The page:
City's spiders in a sociable mood: zoologist

SPIDERS are not descending on Launceston in plague proportions, zoologist Simon Fearn said yesterday.

Sightings of redback and white- tailed spiders have peaked in recent weeks.

But Mr Fearn said it was just a perception there were more spiders in the city at the moment.

"The really warm weather generates a lot of activity in spiders," he said.

"People are just seeing more of them because they're moving around more."

The honorary associate researcher with the Queen Victoria Museum and Art Gallery said both types of spiders were extremely common throughout Launceston.

"There are hundreds of thousands of these spiders across the city," he said.

"It's just that most of the time they're hidden away where people don't see them."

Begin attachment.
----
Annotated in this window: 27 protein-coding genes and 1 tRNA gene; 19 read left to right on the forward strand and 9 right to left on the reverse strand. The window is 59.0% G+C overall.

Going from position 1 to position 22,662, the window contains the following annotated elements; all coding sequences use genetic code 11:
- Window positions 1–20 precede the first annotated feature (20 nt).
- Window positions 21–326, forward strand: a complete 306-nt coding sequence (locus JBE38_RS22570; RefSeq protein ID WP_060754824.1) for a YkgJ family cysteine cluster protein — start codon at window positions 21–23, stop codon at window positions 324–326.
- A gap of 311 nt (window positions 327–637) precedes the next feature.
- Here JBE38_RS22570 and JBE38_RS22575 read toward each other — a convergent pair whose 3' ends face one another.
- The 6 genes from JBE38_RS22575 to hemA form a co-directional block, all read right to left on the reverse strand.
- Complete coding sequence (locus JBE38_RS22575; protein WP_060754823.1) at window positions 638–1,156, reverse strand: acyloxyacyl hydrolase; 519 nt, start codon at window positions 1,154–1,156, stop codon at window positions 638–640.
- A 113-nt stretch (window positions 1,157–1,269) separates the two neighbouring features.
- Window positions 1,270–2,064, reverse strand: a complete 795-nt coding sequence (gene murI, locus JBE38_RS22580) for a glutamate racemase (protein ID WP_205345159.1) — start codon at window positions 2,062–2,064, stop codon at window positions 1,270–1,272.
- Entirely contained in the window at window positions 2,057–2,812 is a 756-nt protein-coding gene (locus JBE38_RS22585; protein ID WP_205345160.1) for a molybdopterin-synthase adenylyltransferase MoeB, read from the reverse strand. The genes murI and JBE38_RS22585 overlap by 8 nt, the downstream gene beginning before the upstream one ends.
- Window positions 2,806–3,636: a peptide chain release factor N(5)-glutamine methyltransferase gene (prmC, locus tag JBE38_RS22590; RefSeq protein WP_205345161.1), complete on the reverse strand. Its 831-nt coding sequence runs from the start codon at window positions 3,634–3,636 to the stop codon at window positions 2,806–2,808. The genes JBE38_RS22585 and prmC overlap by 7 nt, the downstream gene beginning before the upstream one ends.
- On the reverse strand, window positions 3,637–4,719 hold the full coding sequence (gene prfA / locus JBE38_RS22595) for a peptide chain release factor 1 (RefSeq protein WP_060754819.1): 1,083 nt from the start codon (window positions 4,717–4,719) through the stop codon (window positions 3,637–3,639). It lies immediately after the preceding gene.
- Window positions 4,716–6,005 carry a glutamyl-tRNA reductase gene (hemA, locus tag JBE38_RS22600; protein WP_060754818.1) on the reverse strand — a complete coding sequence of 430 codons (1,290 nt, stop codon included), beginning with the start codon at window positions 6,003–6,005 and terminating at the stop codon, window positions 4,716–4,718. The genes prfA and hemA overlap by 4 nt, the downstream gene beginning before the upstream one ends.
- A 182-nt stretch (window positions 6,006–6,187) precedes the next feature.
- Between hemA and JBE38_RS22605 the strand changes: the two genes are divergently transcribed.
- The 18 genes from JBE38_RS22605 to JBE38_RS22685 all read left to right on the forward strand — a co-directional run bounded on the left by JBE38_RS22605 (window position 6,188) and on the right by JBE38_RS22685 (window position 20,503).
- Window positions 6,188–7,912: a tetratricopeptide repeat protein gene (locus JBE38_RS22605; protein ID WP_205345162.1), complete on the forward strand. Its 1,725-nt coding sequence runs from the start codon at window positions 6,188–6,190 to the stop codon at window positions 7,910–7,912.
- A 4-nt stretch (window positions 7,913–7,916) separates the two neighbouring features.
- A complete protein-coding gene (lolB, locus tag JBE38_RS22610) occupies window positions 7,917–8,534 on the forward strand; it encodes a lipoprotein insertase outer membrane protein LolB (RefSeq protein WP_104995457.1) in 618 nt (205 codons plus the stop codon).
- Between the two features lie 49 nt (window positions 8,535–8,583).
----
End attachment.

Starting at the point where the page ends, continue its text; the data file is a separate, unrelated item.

Mr Fearn said white-tailed spiders were very useful to have around the house.

"Their primary prey is other spiders and they don't make webs," he said.

"And I've never heard of anyone dying from a white-tailed spider bite."

Bites from redback spiders were also not as serious as people seemed to believe, Mr Fearn said.

"Male redbacks are a fraction of the size of females and are absolutely harmless," he said.

"While a bite from a female redback is incredibly painful, it is highly unlikely to kill you."

Mr Fearn said unless a person interfered with where a female was living, they would not be bitten.

"They like draughty, hot and dry conditions," he said.

"Don't go rummaging under old sheets of roofing iron, avoid sticking your hand up or behind draining pipes, and you should be alright."

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